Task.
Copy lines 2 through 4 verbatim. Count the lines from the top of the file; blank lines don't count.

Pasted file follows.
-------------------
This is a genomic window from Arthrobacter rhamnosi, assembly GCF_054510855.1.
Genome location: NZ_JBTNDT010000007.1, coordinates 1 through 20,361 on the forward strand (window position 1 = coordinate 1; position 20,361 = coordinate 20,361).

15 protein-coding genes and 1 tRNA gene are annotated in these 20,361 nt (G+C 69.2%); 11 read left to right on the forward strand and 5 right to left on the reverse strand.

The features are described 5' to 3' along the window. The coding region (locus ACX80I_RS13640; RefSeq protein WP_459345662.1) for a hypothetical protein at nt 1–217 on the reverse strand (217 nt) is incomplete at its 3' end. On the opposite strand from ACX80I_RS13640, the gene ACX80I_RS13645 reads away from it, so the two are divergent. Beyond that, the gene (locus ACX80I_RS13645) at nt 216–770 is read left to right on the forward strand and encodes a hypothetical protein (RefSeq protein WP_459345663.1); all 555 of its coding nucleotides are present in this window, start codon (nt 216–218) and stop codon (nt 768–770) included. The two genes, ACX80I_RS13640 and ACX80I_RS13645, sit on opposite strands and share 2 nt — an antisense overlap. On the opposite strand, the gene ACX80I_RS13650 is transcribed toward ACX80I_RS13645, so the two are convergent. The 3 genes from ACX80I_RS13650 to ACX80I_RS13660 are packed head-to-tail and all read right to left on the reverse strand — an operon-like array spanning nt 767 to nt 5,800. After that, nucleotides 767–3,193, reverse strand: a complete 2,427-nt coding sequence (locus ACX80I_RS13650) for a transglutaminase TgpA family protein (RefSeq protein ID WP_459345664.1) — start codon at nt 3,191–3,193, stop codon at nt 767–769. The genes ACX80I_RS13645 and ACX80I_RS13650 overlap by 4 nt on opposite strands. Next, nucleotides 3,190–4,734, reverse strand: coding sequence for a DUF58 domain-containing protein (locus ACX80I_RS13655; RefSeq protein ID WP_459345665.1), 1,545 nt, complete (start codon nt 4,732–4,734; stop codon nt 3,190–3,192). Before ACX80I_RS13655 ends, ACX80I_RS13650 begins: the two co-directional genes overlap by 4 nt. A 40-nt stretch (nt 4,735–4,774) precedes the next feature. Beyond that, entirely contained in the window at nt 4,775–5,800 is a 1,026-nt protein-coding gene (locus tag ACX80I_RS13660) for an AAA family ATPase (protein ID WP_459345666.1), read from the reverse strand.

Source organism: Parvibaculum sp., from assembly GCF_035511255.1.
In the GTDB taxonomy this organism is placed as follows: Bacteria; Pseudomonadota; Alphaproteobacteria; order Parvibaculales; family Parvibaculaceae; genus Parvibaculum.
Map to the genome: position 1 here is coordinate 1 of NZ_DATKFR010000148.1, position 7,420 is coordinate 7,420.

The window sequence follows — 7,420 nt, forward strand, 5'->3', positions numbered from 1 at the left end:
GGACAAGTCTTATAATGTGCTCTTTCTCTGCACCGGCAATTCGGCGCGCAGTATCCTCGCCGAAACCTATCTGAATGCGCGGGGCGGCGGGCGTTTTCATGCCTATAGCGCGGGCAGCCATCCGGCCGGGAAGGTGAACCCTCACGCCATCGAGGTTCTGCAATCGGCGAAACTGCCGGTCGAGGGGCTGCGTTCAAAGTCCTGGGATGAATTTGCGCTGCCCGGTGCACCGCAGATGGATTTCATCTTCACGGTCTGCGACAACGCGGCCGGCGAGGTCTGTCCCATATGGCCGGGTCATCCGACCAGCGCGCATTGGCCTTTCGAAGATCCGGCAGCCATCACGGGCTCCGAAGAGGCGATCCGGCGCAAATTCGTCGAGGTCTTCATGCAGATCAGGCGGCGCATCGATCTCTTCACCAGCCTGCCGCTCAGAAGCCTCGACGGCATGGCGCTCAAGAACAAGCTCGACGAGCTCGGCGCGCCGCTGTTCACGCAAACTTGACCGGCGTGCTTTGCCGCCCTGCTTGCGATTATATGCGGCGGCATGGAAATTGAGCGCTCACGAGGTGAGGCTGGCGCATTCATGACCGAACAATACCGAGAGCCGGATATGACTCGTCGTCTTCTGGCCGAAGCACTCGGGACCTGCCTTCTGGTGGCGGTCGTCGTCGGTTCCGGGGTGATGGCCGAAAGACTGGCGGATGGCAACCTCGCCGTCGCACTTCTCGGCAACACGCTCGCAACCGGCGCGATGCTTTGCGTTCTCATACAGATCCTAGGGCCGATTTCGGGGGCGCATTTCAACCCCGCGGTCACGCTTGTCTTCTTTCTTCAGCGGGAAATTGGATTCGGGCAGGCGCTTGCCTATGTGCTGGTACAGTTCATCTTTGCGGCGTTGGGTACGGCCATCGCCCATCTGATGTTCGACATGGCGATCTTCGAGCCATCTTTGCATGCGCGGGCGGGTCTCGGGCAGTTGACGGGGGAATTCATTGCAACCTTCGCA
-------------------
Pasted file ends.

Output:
Genome location: NZ_JBTNDT010000007.1, coordinates 1 through 20,361 on the forward strand (window position 1 = coordinate 1; position 20,361 = coordinate 20,361).

15 protein-coding genes and 1 tRNA gene are annotated in these 20,361 nt (G+C 69.2%); 11 read left to right on the forward strand and 5 right to left on the reverse strand.

The features are described 5' to 3' along the window. The coding region (locus ACX80I_RS13640; RefSeq protein WP_459345662.1) for a hypothetical protein at nt 1–217 on the reverse strand (217 nt) is incomplete at its 3' end. On the opposite strand from ACX80I_RS13640, the gene ACX80I_RS13645 reads away from it, so the two are divergent. Beyond that, the gene (locus ACX80I_RS13645) at nt 216–770 is read left to right on the forward strand and encodes a hypothetical protein (RefSeq protein WP_459345663.1); all 555 of its coding nucleotides are present in this window, start codon (nt 216–218) and stop codon (nt 768–770) included. The two genes, ACX80I_RS13640 and ACX80I_RS13645, sit on opposite strands and share 2 nt — an antisense overlap. On the opposite strand, the gene ACX80I_RS13650 is transcribed toward ACX80I_RS13645, so the two are convergent. The 3 genes from ACX80I_RS13650 to ACX80I_RS13660 are packed head-to-tail and all read right to left on the reverse strand — an operon-like array spanning nt 767 to nt 5,800. After that, nucleotides 767–3,193, reverse strand: a complete 2,427-nt coding sequence (locus ACX80I_RS13650) for a transglutaminase TgpA family protein (RefSeq protein ID WP_459345664.1) — start codon at nt 3,191–3,193, stop codon at nt 767–769. The genes ACX80I_RS13645 and ACX80I_RS13650 overlap by 4 nt on opposite strands. Next, nucleotides 3,190–4,734, reverse strand: coding sequence for a DUF58 domain-containing protein (locus ACX80I_RS13655; RefSeq protein ID WP_459345665.1), 1,545 nt, complete (start codon nt 4,732–4,734; stop codon nt 3,190–3,192). Before ACX80I_RS13655 ends, ACX80I_RS13650 begins: the two co-directional genes overlap by 4 nt. A 40-nt stretch (nt 4,735–4,774) precedes the next feature. Beyond that, entirely contained in the window at nt 4,775–5,800 is a 1,026-nt protein-coding gene (locus tag ACX80I_RS13660) for an AAA family ATPase (protein ID WP_459345666.1), read from the reverse strand.